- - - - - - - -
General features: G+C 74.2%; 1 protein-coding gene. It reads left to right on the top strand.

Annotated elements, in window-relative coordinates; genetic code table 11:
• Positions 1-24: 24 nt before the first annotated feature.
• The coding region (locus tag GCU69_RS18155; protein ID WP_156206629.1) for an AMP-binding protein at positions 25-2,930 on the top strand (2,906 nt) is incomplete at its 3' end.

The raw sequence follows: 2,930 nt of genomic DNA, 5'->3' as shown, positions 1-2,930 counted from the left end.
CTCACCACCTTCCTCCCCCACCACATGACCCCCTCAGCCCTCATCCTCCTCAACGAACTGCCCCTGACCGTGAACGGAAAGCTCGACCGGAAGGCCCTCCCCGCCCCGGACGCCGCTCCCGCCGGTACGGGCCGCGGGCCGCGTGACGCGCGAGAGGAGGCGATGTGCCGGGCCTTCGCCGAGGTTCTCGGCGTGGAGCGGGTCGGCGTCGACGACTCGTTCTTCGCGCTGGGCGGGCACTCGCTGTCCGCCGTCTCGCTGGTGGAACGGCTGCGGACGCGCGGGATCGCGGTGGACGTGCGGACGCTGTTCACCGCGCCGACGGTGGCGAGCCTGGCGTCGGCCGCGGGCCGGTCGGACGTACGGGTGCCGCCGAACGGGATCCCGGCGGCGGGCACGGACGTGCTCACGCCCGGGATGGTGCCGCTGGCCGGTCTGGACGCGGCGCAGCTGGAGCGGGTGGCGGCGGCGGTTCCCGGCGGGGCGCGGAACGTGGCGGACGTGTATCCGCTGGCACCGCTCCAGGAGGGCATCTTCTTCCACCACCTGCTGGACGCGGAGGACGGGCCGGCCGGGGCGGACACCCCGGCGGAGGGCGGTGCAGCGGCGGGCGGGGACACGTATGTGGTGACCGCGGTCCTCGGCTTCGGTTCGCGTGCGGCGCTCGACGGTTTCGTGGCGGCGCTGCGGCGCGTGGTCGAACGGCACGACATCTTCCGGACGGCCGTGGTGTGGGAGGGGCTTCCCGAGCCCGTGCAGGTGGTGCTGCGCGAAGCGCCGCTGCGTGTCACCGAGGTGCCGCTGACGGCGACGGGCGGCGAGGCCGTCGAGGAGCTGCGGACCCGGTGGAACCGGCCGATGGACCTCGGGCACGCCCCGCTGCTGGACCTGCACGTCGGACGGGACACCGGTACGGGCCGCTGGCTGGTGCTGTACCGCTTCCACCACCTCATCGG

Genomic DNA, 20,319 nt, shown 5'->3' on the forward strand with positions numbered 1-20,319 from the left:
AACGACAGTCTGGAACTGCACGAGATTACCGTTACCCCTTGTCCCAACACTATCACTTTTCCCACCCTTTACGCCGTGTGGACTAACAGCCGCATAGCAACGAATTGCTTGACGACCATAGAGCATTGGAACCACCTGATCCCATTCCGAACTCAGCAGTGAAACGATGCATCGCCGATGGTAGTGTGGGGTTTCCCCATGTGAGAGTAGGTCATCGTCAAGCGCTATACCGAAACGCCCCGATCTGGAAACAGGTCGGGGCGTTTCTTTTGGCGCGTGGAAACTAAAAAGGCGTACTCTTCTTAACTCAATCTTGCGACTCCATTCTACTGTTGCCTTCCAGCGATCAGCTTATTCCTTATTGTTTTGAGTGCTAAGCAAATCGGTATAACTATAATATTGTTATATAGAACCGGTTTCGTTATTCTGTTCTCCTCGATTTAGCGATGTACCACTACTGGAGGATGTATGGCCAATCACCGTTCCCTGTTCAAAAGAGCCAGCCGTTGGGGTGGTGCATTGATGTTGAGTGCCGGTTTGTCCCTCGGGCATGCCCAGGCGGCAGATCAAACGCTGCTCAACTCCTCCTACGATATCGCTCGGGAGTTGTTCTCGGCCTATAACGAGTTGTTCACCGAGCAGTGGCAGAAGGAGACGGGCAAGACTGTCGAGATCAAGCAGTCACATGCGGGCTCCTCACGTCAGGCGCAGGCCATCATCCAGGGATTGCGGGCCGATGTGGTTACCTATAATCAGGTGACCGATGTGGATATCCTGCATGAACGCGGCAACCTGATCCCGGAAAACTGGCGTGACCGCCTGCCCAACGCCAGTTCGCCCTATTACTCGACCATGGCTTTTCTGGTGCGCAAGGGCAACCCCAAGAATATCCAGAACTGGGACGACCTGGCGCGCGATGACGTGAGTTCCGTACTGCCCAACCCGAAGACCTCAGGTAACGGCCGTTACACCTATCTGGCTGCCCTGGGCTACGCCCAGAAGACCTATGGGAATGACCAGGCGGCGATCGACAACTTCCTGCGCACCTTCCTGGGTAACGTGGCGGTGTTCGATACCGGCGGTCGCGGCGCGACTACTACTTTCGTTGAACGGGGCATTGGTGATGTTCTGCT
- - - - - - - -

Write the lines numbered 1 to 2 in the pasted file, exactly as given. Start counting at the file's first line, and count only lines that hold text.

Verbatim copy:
General features: G+C 74.2%; 1 protein-coding gene. It reads left to right on the top strand.

Annotated elements, in window-relative coordinates; genetic code table 11: